In 1851, a scientific experiment was conducted in the famous tomb, which amazed not only many ordinary people, but also scientists. Thanks to the French physicist Leon Foucault and the pendulum he created, everyone was able to make sure that the Earth really rotates. Crowds of people came to the Pantheon to see Foucault's experience.

The mausoleum is open to visitors daily: from October to March from 10.00 to 18.00, from April to September from 10.00 to 18.30. Entrance to it is paid.

The wide Souflot Street leads from the Pantheon to the west, to the picturesque Luxembourg Garden. The palace and park ensemble was broken up by Maria de' Medici at the beginning of the XVII century. Nowadays, the former royal residence occupies 26 hectares, and the French Senate holds its meetings in the Luxembourg Palace.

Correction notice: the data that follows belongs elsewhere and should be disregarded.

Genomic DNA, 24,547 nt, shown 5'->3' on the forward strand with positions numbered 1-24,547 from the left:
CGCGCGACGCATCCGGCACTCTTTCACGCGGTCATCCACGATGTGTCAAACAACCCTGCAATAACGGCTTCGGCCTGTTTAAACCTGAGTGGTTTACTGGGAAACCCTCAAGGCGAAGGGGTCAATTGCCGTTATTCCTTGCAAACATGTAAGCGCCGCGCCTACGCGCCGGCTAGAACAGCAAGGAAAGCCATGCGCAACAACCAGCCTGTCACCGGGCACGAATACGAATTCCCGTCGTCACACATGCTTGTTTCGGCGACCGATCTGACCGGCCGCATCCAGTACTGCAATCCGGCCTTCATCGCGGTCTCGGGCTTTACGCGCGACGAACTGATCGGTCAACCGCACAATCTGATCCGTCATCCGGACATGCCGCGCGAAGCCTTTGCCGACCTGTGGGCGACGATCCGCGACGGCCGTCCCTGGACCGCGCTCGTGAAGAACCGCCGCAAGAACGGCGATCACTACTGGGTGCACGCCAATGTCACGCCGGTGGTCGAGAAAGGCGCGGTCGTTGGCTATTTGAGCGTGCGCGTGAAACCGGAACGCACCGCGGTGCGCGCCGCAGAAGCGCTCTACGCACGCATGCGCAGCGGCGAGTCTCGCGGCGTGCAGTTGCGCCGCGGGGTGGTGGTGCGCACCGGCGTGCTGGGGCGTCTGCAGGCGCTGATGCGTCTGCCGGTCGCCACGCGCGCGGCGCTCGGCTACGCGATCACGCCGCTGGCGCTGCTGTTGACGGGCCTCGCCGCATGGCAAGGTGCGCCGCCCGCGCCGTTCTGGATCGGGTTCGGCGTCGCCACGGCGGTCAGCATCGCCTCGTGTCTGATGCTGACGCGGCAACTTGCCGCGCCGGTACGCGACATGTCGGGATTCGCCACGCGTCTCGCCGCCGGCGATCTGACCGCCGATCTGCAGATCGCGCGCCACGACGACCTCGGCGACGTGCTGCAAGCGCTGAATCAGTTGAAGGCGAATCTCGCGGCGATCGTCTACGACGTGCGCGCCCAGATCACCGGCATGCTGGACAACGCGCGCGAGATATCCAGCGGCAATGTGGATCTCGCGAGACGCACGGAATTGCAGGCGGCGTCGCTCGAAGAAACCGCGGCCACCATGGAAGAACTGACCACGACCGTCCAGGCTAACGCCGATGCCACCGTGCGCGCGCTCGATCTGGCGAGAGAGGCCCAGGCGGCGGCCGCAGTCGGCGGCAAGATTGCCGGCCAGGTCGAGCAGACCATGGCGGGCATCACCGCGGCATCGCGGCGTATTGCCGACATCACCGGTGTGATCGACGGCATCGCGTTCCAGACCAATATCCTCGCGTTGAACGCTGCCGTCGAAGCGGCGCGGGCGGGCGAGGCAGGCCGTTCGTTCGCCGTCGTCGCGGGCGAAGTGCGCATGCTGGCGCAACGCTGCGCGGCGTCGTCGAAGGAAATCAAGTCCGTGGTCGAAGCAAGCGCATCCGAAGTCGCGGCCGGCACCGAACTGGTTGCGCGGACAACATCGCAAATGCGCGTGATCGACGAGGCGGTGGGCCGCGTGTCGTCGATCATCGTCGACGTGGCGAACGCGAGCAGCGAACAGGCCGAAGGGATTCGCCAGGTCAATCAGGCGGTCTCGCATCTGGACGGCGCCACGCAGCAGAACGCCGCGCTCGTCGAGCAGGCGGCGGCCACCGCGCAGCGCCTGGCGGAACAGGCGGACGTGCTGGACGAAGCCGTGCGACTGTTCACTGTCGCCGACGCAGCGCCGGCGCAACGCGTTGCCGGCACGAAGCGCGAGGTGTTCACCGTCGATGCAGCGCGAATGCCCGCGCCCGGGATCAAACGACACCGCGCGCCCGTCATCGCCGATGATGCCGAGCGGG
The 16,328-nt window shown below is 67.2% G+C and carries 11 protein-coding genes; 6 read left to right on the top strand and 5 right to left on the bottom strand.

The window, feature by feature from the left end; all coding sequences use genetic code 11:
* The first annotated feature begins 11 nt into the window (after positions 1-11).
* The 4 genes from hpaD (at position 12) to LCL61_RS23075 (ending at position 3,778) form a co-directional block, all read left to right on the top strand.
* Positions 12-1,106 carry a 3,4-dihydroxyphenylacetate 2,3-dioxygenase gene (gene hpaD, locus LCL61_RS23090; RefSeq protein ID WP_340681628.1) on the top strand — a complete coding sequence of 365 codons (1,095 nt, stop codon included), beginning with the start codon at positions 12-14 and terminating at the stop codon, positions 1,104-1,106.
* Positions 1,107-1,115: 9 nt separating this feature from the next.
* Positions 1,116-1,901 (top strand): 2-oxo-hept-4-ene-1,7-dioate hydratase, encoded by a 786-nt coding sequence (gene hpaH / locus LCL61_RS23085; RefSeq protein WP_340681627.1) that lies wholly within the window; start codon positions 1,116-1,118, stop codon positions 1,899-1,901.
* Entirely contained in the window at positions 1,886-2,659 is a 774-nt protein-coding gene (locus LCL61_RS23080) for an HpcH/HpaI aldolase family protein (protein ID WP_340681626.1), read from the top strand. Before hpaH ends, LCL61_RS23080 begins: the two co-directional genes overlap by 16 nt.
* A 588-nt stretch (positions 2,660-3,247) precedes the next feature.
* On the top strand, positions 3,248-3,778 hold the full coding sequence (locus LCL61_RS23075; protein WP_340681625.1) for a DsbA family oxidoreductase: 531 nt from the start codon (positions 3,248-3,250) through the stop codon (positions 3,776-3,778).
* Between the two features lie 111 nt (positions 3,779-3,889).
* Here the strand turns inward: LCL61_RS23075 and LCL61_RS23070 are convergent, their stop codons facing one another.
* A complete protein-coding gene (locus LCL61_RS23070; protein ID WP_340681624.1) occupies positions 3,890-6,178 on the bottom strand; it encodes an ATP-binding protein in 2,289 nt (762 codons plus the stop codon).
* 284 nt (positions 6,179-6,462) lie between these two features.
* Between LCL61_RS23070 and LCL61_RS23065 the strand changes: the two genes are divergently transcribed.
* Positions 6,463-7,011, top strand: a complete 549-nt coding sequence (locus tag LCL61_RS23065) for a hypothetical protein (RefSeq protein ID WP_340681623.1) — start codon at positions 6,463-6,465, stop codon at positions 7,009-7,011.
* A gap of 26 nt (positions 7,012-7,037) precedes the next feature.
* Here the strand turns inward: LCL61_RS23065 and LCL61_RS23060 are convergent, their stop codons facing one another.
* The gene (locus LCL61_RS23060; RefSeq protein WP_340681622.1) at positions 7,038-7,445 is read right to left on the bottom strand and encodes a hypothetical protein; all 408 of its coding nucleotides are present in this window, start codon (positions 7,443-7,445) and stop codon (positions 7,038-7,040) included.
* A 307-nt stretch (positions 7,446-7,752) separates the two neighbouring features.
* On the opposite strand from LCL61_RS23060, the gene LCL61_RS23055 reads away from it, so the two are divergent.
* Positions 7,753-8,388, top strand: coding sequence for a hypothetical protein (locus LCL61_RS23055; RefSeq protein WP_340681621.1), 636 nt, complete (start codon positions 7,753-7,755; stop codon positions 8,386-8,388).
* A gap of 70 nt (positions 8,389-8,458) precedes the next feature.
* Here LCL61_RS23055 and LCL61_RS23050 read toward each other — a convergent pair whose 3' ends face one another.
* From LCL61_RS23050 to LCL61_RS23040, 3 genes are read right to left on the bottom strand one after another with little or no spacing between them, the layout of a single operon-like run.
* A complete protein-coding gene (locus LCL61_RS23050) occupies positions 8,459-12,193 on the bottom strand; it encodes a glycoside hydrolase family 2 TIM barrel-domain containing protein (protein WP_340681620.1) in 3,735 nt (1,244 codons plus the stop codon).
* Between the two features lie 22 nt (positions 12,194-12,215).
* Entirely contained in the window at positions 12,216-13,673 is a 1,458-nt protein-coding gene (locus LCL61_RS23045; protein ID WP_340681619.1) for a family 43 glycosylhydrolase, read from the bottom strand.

You can walk around the park on foot, on a pony or in old carriages. There is a lot of entertainment here all year round. Visitors like to launch small sailboats in the fountain, as well as listen to concerts that take place in the music pavilion. In the park you can see the miniature theater "Guignol" and an old children's carousel. For fans of outdoor games in the Luxembourg Garden, there are playgrounds for chess, bocce, and the progenitor of tennis – the same-de-pom games.
The eastern part of the Latin Quarter